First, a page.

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Quantum Gravity

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Quantum Field Theory
... no spooky action at a distance (Einstein)
Early Results
Relativistic Quantum Mechanics Klein-Gordon Equation
Dirac Equation
The Dawn of QFT Spinors
Feynman Slash Notation
Klein-Gordon Field
Dirac Field
Grassman Variable
Conformal Field Theory
Countdown to the Standard Model
From a framework to a model Yang-Mills Theory
Quantum Electrodynamics
Quantum Chromodynamics
Electroweak Theory
Higgs Mechanism
Standard Model
Semi-Classical Gravity and the Dark Age Hawking Radiation
Chandrashekhar Limit
Problems with the Standard Model
Beyond the Standard Model Beyond the Standard Model
Quantum Gravity
Theory of Everything
Related De Donder-Weyl Theory

Quantum Gravity refers to a theory of Gravity that is compatible with Quantum Mechanics. It often refers to the theory of gravity being General Relativity. Usually, it is possible to quantise a fundamental force easily using the canonical method, which makes one realise that the force is mediated by particles, etc. However, this is not possible in the context of Gravity, because the Perturbation Series diverges, and the result is non-renormalisable.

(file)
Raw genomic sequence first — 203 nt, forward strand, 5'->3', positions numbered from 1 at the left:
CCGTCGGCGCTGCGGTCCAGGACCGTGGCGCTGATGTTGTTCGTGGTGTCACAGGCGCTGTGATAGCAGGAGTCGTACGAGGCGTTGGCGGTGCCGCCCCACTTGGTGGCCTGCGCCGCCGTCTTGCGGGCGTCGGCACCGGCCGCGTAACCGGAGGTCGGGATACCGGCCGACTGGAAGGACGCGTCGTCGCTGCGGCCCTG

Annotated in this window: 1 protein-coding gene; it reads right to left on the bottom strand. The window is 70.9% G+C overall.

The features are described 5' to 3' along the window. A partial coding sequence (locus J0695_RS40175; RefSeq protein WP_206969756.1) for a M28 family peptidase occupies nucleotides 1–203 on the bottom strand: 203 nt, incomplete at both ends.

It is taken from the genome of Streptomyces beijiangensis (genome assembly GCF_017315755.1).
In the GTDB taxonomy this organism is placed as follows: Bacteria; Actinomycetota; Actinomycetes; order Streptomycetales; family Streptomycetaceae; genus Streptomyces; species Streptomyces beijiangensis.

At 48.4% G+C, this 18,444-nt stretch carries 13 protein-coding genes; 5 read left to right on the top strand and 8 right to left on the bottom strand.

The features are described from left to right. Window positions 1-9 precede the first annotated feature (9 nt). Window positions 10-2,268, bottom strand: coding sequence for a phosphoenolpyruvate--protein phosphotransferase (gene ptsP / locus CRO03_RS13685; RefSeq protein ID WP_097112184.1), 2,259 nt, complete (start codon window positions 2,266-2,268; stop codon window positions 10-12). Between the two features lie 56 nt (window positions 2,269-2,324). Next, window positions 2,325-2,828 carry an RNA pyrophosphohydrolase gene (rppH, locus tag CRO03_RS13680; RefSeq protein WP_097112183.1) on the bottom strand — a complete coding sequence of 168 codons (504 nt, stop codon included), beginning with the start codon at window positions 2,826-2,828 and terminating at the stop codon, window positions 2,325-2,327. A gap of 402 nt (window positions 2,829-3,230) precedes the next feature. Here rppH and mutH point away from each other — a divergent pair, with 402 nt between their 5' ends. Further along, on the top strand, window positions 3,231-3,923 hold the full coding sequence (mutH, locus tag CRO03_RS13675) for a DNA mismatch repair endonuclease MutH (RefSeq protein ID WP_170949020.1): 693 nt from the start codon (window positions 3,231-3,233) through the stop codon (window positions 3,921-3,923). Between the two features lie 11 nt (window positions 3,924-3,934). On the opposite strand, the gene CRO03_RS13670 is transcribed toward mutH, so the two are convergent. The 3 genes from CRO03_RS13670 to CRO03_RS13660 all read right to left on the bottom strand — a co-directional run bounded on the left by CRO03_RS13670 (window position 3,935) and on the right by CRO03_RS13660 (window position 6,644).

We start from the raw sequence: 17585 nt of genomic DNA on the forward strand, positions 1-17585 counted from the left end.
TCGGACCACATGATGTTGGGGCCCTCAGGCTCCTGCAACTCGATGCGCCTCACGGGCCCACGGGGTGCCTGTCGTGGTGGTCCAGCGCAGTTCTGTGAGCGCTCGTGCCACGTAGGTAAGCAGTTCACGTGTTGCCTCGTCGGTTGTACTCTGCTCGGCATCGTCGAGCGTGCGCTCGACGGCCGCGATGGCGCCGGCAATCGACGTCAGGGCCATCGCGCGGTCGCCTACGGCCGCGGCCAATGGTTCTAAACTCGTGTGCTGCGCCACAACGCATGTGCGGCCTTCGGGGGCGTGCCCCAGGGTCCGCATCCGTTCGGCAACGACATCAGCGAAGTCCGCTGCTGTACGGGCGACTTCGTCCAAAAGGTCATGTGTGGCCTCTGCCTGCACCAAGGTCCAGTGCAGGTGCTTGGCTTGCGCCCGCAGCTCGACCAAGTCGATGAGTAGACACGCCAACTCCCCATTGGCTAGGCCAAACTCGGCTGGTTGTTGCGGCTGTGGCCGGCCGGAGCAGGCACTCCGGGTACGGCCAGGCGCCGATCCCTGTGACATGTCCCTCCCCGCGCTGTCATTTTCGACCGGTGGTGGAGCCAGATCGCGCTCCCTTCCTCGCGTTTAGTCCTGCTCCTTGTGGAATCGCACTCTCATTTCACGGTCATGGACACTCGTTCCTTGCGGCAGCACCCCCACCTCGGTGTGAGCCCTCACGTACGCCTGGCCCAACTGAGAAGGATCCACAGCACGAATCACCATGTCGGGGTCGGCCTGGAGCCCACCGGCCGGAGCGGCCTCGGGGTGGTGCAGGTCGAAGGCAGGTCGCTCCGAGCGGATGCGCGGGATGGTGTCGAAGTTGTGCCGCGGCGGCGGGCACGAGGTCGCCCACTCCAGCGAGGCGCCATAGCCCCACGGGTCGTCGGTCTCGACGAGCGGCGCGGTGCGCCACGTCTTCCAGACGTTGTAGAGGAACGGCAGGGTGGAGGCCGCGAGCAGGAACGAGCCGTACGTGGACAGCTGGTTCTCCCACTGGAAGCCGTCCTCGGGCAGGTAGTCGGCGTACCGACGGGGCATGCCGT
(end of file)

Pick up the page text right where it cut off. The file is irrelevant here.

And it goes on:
Why one can't quantise gravity ordinarilyEdit this section

In the standard way of "second" quantisation, one quantises the forces in a similar way to matter, assigning their quanta with fields (not wavefunctions though), and so on. However, when one does this for gravity, this results in a non-renormalisable divergent Perturbation Series.

Intuitively, one can think of it in this way:

If there is a system of particles with a non-vanishing Stress-Energy-Momentum Tensor, interacting gravitationally, thus through gravitons, then these gravitons themselves have a non-zero Stress-Energy-Momentum Tensor, and therefore interact gravitationally themselves. Therefore, there are more gravitons, ad infinitum. This results in a divergent series mathematically. However, this happens with Quantum Chromodynamics, too, so we do not lose faith so easily. Unfortunately, while in the case of Quantum Chromodynamics, the result is Renormalisable, it is not so in the case of gravity.

Attempt to quantiseEdit this section

Below is an out line of the attempt to quantise gravity ordinarily [1]:

One firstly expands the Metric Tensor around the Minkowski Metric as follows:

g_{\mu\nu}=\eta_{\mu\nu}+ \kappa\psi_{\mu\nu}

Where \psi_{\mu\nu} is the Graviton Field.

Now, write down the Einstein-Hilbert Action:

S=\frac1{2\kappa^2} \int \mbox{d}^Dx \sqrt g R

Expanding this Action results in a complicated non-polynomial action in \psi.If we quantise this perturbatively, the perturbation diverges, and the result is non-renormalisable.

Examples of Theories of Quantum Gravity (ToQGs)Edit this section

ReferencesEdit this section

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